February 13, 2013
Beyond the Written Word
By Natasha Small (Contributing Writer)
The door to the ancient bookstore creaked loudly as I entered, and I took care to shut it softly so as not to disturb any of the avid readers within its walls. I was glad to be escaping the heavy snowflakes that danced about outside as the wild wind whipped them here and there and oftentimes straight into my face. As I moved forward into the bookstore, loosening my mittens, scarf, and coat, my senses were revived into a state of wonder; the soft lighting of the room, delicious aroma of fresh coffee and hot chocolate, as well as the warmth of the space in general gave me a comfy, cozy feeling that I could not deny as one of my favorite feelings in the world.
I was on a mission to find the perfect birthday card for one of my dearest old friends, Alexandra. Her twentieth birthday was coming up the following week, and I refused to let any of her special days go by without at least sending her a card. Since I had begun college two years before, Alexandra and I had seen very little of each other. Our lives paved different paths after graduating high school, leading us in opposite directions. This may seem totally normal to most people; one friend goes off to a big university, the other stays in town and attends a community college, and they slowly drift apart as time pushes forward. But for us, this was anything but normal.
Can you imagine a friendship where there was never more give or take on one side than the other? Where the participants acted more like sisters than friends, sharing absolutely everything with one another; the good, bad, happy, sad, silly, courageous, and even depressing times were never experienced by one, but always by both because one never let the other go through anything alone? Where you could be the disgusting, pessimistic, most horrible version of yourself and it would be okay? Alexandra and I shared this type of relationship with one another, and I would be surprised if I ever have another friendship of the same continuity. We remained the best of friends for ten full years before we were torn apart due to a series of life-changing, unfortunate events. Although we have regained our connection, it will never be the same, and we know this. But we still take time to catch up every now and then and relive our grand memories. A birthday card is just one of the ways we still show that we care and that we have not forgotten.
So this was no ordinary birthday card I was searching for. I was looking for something that would cily. But I alsoonvey all of my inward sentiments for Alexandra to her in a way which she could understand. I wanted to express my hope of her well-being, my excitement of her turning a year older, and my love for her and her fam wanted her to know how much I missed her friendship and remind her of how close we used to be. Ridiculous desire, I know, but I felt like there had to be at least one card that did justice.
I searched the racks of cards in the bookstore for a good half hour before finally choosing and purchasing a card I thought was cute. On the outside it read: “Today is ‘Send Sunshine and Love to a Wonderful Person Day’.” The inside was decorated with adorable sunshines and hearts, and it simply stated, “So I did.” Below the décor I wrote a simple sentence or two wishing her a happy birthday and signed my name very official-like. Having completed my task, I sat back in my chair and observed others reading as I sipped on my delicious, steamy coffee.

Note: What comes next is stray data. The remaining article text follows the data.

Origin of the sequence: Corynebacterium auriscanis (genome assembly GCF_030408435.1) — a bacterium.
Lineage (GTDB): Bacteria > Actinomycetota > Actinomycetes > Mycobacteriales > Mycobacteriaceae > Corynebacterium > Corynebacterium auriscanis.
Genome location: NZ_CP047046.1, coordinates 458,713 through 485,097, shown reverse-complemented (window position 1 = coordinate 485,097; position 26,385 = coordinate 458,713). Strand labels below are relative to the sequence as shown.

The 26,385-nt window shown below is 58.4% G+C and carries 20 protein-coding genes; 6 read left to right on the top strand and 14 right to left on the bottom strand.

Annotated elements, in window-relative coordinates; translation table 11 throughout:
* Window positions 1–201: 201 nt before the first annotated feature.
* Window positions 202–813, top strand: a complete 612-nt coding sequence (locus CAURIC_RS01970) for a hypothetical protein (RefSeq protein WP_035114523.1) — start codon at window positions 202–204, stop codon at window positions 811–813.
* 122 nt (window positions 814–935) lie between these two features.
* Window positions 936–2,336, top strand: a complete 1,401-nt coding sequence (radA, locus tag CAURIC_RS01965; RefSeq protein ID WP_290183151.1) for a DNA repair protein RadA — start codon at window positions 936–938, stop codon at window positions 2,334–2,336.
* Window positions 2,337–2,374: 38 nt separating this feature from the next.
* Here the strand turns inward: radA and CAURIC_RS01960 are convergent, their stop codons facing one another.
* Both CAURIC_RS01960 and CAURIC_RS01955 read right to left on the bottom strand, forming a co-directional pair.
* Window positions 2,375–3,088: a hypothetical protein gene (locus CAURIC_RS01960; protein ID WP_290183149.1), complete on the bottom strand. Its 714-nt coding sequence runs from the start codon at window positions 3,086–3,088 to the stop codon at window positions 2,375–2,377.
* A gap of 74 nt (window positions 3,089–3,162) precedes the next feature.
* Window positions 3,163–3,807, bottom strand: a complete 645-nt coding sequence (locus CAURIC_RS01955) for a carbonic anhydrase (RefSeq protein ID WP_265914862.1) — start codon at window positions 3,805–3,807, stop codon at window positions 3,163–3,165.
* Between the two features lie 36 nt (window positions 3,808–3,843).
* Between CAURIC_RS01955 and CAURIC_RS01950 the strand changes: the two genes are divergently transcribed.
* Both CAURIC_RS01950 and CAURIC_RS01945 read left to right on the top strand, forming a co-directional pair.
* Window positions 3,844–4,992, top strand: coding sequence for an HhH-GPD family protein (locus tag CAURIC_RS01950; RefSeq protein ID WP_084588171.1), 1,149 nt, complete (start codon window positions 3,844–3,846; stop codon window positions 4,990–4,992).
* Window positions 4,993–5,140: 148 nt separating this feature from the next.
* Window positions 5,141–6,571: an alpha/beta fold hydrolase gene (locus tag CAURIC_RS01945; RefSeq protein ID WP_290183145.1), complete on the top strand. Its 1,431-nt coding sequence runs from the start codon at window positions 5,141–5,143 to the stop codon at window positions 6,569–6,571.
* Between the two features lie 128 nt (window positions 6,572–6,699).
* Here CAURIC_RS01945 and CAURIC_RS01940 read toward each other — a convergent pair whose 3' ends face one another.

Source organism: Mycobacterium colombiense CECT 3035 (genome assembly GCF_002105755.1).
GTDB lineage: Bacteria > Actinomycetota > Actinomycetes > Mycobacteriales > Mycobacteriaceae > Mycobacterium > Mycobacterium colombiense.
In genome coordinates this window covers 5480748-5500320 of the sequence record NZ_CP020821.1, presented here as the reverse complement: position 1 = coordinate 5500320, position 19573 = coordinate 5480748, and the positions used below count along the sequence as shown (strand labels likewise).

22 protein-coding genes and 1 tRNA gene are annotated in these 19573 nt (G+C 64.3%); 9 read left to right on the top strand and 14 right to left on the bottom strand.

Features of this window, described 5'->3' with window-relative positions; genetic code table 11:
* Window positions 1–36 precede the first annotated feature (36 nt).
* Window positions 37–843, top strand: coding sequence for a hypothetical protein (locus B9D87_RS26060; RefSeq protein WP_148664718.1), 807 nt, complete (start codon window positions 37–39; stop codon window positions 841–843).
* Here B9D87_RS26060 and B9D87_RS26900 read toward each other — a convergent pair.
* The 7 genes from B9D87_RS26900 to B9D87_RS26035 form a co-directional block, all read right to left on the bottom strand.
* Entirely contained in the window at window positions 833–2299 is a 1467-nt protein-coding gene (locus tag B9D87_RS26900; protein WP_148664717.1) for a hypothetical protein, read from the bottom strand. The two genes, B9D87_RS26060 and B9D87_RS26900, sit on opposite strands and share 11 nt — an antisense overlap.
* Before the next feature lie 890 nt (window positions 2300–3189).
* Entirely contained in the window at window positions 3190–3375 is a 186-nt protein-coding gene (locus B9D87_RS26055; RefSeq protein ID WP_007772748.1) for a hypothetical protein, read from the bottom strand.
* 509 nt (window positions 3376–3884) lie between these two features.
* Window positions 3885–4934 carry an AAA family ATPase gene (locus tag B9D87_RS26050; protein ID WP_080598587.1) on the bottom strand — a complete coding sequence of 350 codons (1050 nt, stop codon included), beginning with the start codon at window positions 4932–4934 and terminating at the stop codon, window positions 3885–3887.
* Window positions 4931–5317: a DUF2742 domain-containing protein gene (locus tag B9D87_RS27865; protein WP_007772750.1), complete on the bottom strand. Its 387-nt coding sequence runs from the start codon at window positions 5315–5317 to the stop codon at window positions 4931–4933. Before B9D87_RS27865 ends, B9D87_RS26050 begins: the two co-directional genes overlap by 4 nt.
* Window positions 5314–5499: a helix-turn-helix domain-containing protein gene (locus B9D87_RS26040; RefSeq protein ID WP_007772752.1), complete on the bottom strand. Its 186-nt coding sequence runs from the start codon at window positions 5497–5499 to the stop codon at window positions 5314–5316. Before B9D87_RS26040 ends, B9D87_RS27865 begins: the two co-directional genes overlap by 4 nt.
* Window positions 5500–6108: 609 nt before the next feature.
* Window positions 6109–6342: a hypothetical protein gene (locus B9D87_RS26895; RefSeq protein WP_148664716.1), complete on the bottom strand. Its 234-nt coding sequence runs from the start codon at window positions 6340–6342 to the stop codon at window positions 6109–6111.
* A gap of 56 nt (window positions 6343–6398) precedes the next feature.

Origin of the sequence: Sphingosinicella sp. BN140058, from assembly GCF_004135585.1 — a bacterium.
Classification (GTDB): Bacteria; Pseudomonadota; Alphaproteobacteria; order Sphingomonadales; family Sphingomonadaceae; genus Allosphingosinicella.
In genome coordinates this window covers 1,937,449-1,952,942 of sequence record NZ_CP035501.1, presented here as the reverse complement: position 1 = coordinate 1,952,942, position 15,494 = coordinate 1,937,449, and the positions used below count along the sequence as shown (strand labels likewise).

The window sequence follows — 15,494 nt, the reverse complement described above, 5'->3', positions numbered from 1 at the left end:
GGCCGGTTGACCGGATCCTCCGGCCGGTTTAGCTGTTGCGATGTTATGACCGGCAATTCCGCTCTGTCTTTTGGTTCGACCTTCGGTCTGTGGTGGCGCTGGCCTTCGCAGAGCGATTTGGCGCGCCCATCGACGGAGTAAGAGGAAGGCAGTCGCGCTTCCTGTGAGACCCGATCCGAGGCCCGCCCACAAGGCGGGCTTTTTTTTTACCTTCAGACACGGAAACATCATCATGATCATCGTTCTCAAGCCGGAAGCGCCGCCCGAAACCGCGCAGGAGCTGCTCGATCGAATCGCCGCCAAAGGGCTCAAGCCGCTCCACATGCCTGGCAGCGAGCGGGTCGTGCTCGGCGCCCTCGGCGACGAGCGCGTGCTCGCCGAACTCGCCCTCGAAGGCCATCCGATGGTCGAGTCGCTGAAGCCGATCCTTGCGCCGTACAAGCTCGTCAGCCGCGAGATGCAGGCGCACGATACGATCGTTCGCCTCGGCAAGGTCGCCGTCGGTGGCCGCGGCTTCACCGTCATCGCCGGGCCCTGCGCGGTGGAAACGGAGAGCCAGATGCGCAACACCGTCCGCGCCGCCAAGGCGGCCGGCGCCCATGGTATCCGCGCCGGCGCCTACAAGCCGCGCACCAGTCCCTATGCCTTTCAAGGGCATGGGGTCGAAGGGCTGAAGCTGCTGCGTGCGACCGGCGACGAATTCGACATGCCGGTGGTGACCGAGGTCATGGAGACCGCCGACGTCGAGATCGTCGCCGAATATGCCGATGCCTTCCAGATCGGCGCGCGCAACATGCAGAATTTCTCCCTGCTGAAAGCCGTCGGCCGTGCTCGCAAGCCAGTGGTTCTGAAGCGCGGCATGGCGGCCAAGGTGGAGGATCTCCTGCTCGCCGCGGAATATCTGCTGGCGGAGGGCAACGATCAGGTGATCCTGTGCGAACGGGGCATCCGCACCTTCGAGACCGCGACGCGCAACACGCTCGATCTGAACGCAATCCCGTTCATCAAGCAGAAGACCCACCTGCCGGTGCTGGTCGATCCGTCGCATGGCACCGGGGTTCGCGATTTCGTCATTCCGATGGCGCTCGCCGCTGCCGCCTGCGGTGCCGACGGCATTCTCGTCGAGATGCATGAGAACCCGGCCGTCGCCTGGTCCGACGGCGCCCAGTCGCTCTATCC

Something inside of me didn’t feel quite right. I took the card in my hands and looked it over and over again, wondering what it was that was missing. It was sweet, lighthearted, and friendly…everything that a birthday card should be. And that’s when it hit me; it represented everything that our friendship had been on the surface, but it didn’t represent what we had really shared with one another. I realized how extremely odd it was for me to be sending Alexandra such a shallow card, one that didn’t contain a single inside joke or sarcastic remark, no depth or display of the close affection we once shared. It was odd to be sending her a card at all, for we had experienced the past ten birthdays together in person. I felt my heart sink deep within my chest as a great sadness and longing pulsated through me. It had been some time since I had let myself miss the amazing friendship we had once shared, and I couldn’t help submissing at that moment, as I sat alone in a cozy coffee shop, to all of the emotions I had suppressed for so long.
I felt like I had so much to tell Alexandra. I wanted to tell her things about my life and ask questions about hers; serious things that I had never been able to talk to anyone else about came to mind, and I missed her so much it hurt. I wanted to relive our memories together. Maybe look through old photos and read old letters, anything to bring a small spark of life back into my soul. I seriously thought about writing her a letter to go with her card, but my heart melted when I realized that we were no longer those girls. We weren’t close enough anymore for that sort of deep communication.
I slowly placed the shady card back into its envelope and collected the shattered pieces of my heart off of the dirty bookstore floor before making my way out into the blizzard that was waiting for me, realizing that everything I needed to say was far beyond the written word.